"One Company is Not Enough" – Changing the World, One Business at a Time

business, ethics, religion, spirituality

We are living in times not dissimilar to the Reganite and Thatcher years of the 1980s, when the market logic of economic growth was definitely in the ascendance. The resurgence of market dominance brings with it very serious, potentially destabilising down sides. Can markets, as currently structured, ever deliver solutions to the gross inequalities which are increasing exponentially? Can markets solve the global existential threat that is climate change? Can markets deliver on human rights in the fullest sense? As things stand, I have to say no. It just isn’t possible. Businesses lack the foundation of a social contract, which only democracy can deliver. As the recent Trócaire report “Where aid meets trade” shows, there are serious issues of accountability at stake.
Yet last week I attended a global conference which made me realise how much more the business community has to offer – and the powerful role businesses can play if underpinned by a deep philosophy and vision. Back in the 1990s I wrote my PhD on a little known global project called an “Economy of Communion” (EOC). The idea behind it was simple: engage business leaders in a spirit of communion (taken to mean a deep, enduring commitment to sharing with those in need rather eucharist bread and wine) and it will have transformative effects. The businesses involved committed to sharing their profits in three parts – as a direct contribution to addressing inequality, but also as a sign of their commitment to a new kind of economy.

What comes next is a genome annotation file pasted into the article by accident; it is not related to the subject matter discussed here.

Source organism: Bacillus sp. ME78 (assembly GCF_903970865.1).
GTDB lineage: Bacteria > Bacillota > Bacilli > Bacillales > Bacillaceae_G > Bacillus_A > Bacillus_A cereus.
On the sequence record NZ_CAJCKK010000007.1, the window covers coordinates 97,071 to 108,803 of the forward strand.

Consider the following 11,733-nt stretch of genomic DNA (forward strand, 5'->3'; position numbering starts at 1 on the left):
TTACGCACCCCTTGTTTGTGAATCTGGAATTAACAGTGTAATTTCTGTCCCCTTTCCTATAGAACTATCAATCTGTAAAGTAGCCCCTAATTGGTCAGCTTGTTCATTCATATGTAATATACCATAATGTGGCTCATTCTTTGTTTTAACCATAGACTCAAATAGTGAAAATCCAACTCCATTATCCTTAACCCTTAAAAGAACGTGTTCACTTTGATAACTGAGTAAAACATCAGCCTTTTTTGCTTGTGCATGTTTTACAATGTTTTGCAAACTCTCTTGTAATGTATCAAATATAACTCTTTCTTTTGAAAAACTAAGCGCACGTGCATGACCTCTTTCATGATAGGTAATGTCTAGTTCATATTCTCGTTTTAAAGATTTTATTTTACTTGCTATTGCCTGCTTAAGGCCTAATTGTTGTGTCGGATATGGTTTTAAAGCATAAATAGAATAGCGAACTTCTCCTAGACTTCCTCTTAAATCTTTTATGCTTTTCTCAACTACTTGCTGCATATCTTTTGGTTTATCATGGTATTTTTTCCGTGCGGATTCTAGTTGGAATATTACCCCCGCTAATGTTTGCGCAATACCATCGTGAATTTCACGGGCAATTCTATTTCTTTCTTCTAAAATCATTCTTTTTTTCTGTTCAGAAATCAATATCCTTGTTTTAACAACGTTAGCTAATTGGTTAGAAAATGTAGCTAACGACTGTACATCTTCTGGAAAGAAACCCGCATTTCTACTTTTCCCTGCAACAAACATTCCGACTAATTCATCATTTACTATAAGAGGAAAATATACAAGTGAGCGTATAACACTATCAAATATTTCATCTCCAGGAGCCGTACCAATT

When I did my PhD on the EOC it was early days. The project had just been launched in Brazil by Chiara Lubich in 1991. It had experienced an initial burst of enthusiasm, but was beginning to struggle in its attempt to delineate the respective roles of the faith-based inspiration, business acumen, and the practicalities of operationalizing a form of truly global sharing before Web2.0 existed! Certainly there were many inspiring individuals involved, but the potential for widespread impact was less clear to me. In the first book I wrote on the subject in 2004, I didn’t hold back my critique, pointing to many serious questions that needed to be answered if the project was to fly. In my second book in 2011, launched in UCD,  I was a bit more optimistic, but I still questioned the capacity of the EOC to transcend its Focolare roots.